Government of Kenya Recognizes Catholic Church’s “care, love, support” Through Healthcare

Kenya's Health Cabinet Secretary, Mutahi Kagwe cuts the tape at Kiriaini Mission Hospital, marking the opening of its new ultramodern outpatient wing. Looking on is Bishop James Maria Wainaina.
Credit: Public Domain

Kenya’s Cabinet Secretary (CS) for Health has acknowledged with appreciation the “care, love and support offered everyday” by the Catholic Church through healthcare programs in the hundreds of health facilities, which Church leaders have established in the Dioceses across the country.

Through the Catholic Health Commission of the Kenya Conference of Catholic Bishops (KCCB), the Catholic Church runs some 497 mission hospitals, estimated to be about 30 percent of all healthcare facilities in the East African country.

“Fellow Kenyans, the government recognizes the significant contribution of the Catholic Church in the country’s health system,” the Cabinet Secretary (CS) for Health, Mutahi Kagwe said Friday July 17.

The CS was presiding over the official opening of the ultramodern outpatient wing of Kiriaini Mission Hospital belonging to Kenya’s Catholic Diocese of Murang’a.

“The thousands of patients you have served are a living testimony of the care, love and support offered everyday by the Catholic family,” Kenya’s CS for Health added in recognition of the role the Catholic Church plays in the country’s health sector.

Referencing the new outpatient wing at the 65-year-old mission hospital, the Health CS expressed confidence that the new facility will “radically improve the quality of service and infrastructure for both patients and staff.”

“I believe as we launch this facility, we are witnessing the beginning of a new era of service delivery to the local community both in the immediate future and in the years to come,” Kenya’s CS for Health said.

He termed the expansion of the hospital “timely, particularly this time we are facing this unusual pandemic (COVID-19)”, which has infected at least 12,062 people in the country and claimed 222 lives. At least 3,983 people have recovered.

The Catholic health facility, the CS further said, “also comes at a time when the government is implementing His Excellency the President’s Big Four Agenda, which includes accelerating progress towards achieving universal health coverage as a means to realizing the right to health as enshrined in the constitution.” 

Speaking at the July 17 event, the Local Ordinary of the Diocese of Murang’a, Bishop James Maria Wainaina stressed the commitment of the Catholic Church to offering health services saying, “We feel it's our mandate as the Church to take up the work of Christ as he has shown us in his ministry.”

Established in 1955 as a dispensary by Consolata Sisters, Kiriaini Mission Hospital has grown over the years to become a facility with a government-approved bed capacity of 72, distributed in gynecology and maternity, pediatric, medical wards and surgical rooms.

The facility is currently under the administration of Assisi Sisters of Mary Immaculate of India.

In January, the hospital became the second hospital facility in the 2,326 km² Murang’a County to own a CT-Scan machine, after the government-run Murang’a Level 5 Hospital.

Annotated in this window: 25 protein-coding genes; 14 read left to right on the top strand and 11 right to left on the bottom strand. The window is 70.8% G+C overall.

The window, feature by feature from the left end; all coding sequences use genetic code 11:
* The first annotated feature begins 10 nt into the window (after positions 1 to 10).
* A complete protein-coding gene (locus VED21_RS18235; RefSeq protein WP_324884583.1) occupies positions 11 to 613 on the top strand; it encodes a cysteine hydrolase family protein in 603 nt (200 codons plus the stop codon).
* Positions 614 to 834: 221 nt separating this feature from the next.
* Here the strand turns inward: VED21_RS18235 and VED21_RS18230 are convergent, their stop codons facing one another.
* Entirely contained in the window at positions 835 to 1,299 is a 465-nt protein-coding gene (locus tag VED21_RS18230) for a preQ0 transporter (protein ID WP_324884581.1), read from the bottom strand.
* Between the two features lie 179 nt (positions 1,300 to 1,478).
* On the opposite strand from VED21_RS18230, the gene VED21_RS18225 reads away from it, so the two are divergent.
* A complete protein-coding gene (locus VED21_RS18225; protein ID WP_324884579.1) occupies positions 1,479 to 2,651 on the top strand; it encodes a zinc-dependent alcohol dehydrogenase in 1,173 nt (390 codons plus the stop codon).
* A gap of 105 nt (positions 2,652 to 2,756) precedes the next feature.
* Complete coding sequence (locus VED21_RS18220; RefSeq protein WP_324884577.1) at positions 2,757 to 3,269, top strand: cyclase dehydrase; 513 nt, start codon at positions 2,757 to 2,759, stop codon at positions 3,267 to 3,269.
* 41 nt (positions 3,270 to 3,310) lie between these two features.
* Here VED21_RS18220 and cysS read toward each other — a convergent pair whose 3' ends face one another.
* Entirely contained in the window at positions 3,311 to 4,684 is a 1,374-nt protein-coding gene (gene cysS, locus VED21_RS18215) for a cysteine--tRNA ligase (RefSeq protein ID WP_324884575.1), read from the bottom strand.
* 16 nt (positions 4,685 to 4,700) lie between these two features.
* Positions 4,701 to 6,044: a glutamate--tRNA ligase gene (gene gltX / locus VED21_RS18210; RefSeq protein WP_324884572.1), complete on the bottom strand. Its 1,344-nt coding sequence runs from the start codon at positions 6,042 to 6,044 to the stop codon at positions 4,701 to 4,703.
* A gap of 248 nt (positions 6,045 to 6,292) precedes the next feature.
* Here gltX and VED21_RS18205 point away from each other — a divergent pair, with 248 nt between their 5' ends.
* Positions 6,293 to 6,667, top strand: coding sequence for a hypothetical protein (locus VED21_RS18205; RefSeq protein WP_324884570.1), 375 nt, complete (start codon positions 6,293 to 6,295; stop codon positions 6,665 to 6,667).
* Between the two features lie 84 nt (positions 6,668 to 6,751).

“I am glad to note that last year, Kiriaini Mission Hospital attended to some 63,772 general outpatients, 9,031 in the specialized clinics, 3,372 hospital admissions and 1,346 maternity services,” Kenya’s CS for Health said during the July 17 event.

He recalled that the highlighted services in the last one years are consistent with the hospital’s mission “to provide holistic preventive and curative medical services to all with special concern to the poor and less advantaged in the spirit of proclamation of Christ’s healing ministry.”

“As the government continues to enhance a multi-stakeholder and cross-sectoral collaboration under the recently signed health sector partnership and coordination framework, I want to urge the county governments to explore areas of partnerships with faith-based organizations and other stakeholders with expertise in technology which may be lacking in our public health facilities,” CS Kagwe further said.

He went on to thank the country’s Interfaith Council under the leadership of Archbishop Anthony Muheria of the Catholic Archdiocese of Nyeri for developing  guidelines on the reopening of places of worship in an “extremely commendable manner.” 

He added, “I want to thank our spiritual leaders because of the manner in which they have conducted themselves since COVID-19 was announced.”


ACI Africa was officially inaugurated on August 17, 2019 as a continental Catholic news agency at the service of the Church in Africa. Headquartered in Kenya’s capital, Nairobi, this media apostolate will strive to facilitate the telling of Africa’s story by providing media coverage of Catholic events on the African continent, giving visibility to the activities of the Church across Africa where statistics show significant growth in numbers and the continent gradually becoming the axis of Catholicism. This is expected to contribute to an awareness of and appreciation for the significant role of the Church in Africa and over time, the realization of a realistic image of Africa that often receives negative media framing.

Father Don Bosco Onyalla
Editor-in-Chief, ACI Africa
[email protected]